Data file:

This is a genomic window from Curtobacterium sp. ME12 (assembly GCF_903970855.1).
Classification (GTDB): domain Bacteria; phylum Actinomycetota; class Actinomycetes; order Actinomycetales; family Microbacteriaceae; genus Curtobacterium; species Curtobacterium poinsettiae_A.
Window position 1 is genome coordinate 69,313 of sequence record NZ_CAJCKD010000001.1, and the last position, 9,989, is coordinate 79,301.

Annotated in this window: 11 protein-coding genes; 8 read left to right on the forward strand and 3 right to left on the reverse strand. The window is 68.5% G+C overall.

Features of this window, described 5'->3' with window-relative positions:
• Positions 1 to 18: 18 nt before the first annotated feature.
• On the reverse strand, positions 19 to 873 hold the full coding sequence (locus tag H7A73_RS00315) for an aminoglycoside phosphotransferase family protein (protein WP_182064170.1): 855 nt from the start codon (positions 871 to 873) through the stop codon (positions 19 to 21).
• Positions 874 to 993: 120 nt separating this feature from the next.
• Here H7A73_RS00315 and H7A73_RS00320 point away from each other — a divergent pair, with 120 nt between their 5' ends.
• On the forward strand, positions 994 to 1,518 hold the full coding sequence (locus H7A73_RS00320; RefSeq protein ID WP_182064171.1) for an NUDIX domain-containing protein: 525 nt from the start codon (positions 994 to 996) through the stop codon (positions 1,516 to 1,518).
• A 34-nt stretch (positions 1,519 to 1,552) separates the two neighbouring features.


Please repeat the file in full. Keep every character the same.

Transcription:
This is a genomic window from Curtobacterium sp. ME12 (assembly GCF_903970855.1).
Classification (GTDB): domain Bacteria; phylum Actinomycetota; class Actinomycetes; order Actinomycetales; family Microbacteriaceae; genus Curtobacterium; species Curtobacterium poinsettiae_A.
Window position 1 is genome coordinate 69,313 of sequence record NZ_CAJCKD010000001.1, and the last position, 9,989, is coordinate 79,301.

Annotated in this window: 11 protein-coding genes; 8 read left to right on the forward strand and 3 right to left on the reverse strand. The window is 68.5% G+C overall.

Features of this window, described 5'->3' with window-relative positions:
• Positions 1 to 18: 18 nt before the first annotated feature.
• On the reverse strand, positions 19 to 873 hold the full coding sequence (locus tag H7A73_RS00315) for an aminoglycoside phosphotransferase family protein (protein WP_182064170.1): 855 nt from the start codon (positions 871 to 873) through the stop codon (positions 19 to 21).
• Positions 874 to 993: 120 nt separating this feature from the next.
• Here H7A73_RS00315 and H7A73_RS00320 point away from each other — a divergent pair, with 120 nt between their 5' ends.
• On the forward strand, positions 994 to 1,518 hold the full coding sequence (locus H7A73_RS00320; RefSeq protein ID WP_182064171.1) for an NUDIX domain-containing protein: 525 nt from the start codon (positions 994 to 996) through the stop codon (positions 1,516 to 1,518).
• A 34-nt stretch (positions 1,519 to 1,552) separates the two neighbouring features.